Back in May, when New York Islanders General Manager Garth Snow decided to keep his first-round pick and give his 2015 selection to the Sabres, folks in Buffalo figured that was just fine. Although New York had the No. 5 overall pick, many assumed the Islanders would remain bottom feeders and give Buffalo a high lottery chance for the most anticipated draft in years.
Then the games started. New York won its first four. It increased to six of the first eight, then ballooned to 16 of the opening 22.
The Islanders haven’t slowed down. They visit the Sabres and First Niagara Center on Saturday with a 23-11 record that has them second overall in the Eastern Conference.
What in the name of Mike Bossy and Denis Potvin is going on?
The Islanders have learned how to win with impressive young forwards, improved goaltending and an influx of accomplished defensemen. Former first-round picks Brock Nelson and Ryan Strome have joined holdovers John Tavares and Kyle Okposo atop the scoring list, while Jaroslav Halak has solidified the crease with trade-acquisitions Nick Leddy and Johnny Boychuk skating in front of him.
“This is a good hockey team,” Montreal coach Michel Therrien said this week. “They ended up picking up three important pieces of the puzzle with two solid defensemen and a goalie. They play with confidence, and they’ve got a lot of skill.”
The Islanders have seen improvement across the board in the major categories:
• Their goals per game have risen from 2.63 to 2.91, which ranks seventh overall.
• Their goals allowed have dropped from 3.18 to 2.76. Last year’s mark was third from the bottom.
• Their shots per game have jumped from 30.9 to 32.7, while the shots allowed have been cut from 30.0 to 27.8.
The biggest difference is New York is winning the close ones. The Islanders are 15-2-0 in one-goal games, a .882 winning percentage that is tops in the NHL. They were 25th last season at .442 (19-13-11).
Though this year’s percentage is not sustainable - the top numbers from the last five full seasons ranged from .659 to .735 - winning breeds confidence. In hockey, confidence is of utmost importance.
“We’re doing some good things, and we believe in ourselves,” Tavares said earlier this season. “You can see the poise and composure we have now.”
Tavares, whose 2013-14 season was cut short by knee surgery, is near his usual point-per-game pace. He has 13 goals and 29 points in 34 games. Okposo, who had a team-best 27 goals and 69 points last season, is tied with Tavares for the team points lead and has 21 assists.
Nelson and Strome’s maturation has made a big difference.
Nelson, a 2010 first-round pick who turned 23 in October, has shown the scoring touched he honed in college and the American Hockey League. After putting up 14 goals and 26 points in 72 games as a rookie, Nelson already has 14 goals and 27 points in 34 games.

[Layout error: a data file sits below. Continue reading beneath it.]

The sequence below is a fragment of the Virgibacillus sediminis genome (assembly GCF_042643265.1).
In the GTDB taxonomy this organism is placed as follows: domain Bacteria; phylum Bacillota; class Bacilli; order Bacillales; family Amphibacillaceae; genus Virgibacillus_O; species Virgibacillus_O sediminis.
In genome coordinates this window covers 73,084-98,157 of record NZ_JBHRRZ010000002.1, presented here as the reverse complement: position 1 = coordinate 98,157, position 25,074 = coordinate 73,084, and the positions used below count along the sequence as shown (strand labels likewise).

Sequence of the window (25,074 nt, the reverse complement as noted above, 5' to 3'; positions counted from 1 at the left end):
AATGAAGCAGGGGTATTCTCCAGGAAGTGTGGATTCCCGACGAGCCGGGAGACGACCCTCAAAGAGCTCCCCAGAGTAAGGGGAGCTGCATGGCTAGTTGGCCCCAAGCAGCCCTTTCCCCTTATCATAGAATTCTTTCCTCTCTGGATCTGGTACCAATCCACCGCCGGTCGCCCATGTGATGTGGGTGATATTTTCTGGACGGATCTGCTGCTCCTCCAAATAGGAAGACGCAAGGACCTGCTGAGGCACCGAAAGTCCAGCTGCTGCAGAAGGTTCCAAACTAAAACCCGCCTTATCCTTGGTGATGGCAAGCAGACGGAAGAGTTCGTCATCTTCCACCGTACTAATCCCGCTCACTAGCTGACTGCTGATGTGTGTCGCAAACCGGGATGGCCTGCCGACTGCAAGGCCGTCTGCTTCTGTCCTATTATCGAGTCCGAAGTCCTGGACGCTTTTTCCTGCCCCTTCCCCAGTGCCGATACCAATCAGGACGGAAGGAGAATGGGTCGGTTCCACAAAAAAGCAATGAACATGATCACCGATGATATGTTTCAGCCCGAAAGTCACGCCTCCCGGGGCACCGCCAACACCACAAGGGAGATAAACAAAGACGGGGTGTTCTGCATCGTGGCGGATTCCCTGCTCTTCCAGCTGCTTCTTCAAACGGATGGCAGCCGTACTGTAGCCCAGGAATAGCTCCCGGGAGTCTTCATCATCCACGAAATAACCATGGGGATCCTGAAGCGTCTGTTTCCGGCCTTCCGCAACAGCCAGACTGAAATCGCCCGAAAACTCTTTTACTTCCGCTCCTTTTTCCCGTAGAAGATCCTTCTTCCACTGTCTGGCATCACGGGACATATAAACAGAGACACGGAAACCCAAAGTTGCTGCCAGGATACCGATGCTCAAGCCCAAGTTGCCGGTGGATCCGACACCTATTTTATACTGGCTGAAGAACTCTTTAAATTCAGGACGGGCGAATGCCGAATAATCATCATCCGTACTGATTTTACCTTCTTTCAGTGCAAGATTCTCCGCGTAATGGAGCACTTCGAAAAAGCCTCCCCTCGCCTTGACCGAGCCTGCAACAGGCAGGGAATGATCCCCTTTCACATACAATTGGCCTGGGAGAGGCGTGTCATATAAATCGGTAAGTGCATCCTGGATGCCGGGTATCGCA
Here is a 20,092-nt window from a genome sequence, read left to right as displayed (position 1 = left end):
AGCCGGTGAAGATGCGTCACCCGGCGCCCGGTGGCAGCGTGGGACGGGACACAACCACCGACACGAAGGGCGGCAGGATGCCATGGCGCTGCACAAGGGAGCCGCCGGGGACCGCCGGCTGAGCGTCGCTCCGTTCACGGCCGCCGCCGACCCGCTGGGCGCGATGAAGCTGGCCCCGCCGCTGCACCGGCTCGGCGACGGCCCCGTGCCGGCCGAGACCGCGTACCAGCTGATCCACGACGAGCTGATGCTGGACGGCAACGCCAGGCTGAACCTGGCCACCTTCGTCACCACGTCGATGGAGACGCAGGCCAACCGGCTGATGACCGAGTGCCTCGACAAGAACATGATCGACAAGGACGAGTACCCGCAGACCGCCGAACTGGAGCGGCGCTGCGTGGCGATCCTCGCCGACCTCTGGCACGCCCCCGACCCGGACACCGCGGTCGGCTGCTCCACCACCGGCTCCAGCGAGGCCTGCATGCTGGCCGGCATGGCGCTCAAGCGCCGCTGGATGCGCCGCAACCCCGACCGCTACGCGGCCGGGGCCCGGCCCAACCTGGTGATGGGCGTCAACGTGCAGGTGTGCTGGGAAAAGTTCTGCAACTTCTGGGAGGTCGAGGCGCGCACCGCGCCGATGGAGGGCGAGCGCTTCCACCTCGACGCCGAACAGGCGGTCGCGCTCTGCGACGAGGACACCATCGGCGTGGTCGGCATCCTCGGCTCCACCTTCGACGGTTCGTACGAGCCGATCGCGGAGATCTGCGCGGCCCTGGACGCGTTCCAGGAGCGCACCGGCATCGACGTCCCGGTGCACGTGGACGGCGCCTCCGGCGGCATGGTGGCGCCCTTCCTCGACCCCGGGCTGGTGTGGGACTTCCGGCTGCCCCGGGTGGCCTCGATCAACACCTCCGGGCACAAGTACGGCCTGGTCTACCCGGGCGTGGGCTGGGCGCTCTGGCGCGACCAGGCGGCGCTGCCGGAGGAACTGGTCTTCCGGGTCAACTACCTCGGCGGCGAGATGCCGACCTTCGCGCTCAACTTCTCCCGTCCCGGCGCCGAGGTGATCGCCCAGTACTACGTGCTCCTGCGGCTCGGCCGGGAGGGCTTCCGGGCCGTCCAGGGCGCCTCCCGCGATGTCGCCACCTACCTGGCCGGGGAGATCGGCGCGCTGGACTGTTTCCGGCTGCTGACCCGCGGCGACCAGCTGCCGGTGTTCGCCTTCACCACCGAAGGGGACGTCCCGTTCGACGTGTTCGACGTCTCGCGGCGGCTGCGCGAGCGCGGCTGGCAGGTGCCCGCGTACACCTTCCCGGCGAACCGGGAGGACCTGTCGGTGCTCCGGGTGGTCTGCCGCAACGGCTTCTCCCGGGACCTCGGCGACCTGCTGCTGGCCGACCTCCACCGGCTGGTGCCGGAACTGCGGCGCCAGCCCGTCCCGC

The ascension of Strome, selected with the No. 5 overall pick in 2011, has come even quicker. The 21-year-old scored 97 goals during his final three seasons of junior hockey and put up 13 goals and 49 points in 37 AHL games last season. He had seven goals and 18 points in 37 outings after being called up, and he has improved the pace with six goals and 21 points in 34 games.
While the goals are obviously nice, the decrease in tallies in New York’s zone is even better. Halak is deserving of the credit.
The goalie was a member of the Sabres for a few days last season before being traded to Washington with a third-round pick for Michal Neuvirth and defenseman Rostislav Klesla, who never reported to Buffalo. The Isles signed Halak to a four-year, $18 million deal after watching Evgeni Nabokov, Kevin Poulin and Andres Nilsson reek in the crease.
The Isles’ team save percentage last season was a paltry .894. Halak is at .919, allowing him to start 18-6 with a 2.24 goals-against average.
Leddy and Boychuk have changed the Isles on and off the ice. New York picked up the Stanley Cup winners from cap-strapped Chicago and Boston, respectively, less than a week before the season opener.
The 23-year-old Leddy has 15 points and is plus-8 after playing every game for the Blackhawks the previous three seasons. Boychuk has 14 points and is plus-6 after five seasons playing in Boston’s top four.
While New York’s rise is a disappointment to Sabres fans, it’s easy to see why the Islanders already have four winning streaks of four games or more after only one such run last season.
“I’m not surprised by their success,” said Montreal forward and former Islander P-A Parenteau. “They’ve been rebuilding over the last couple of years now. ... They’re a good team.”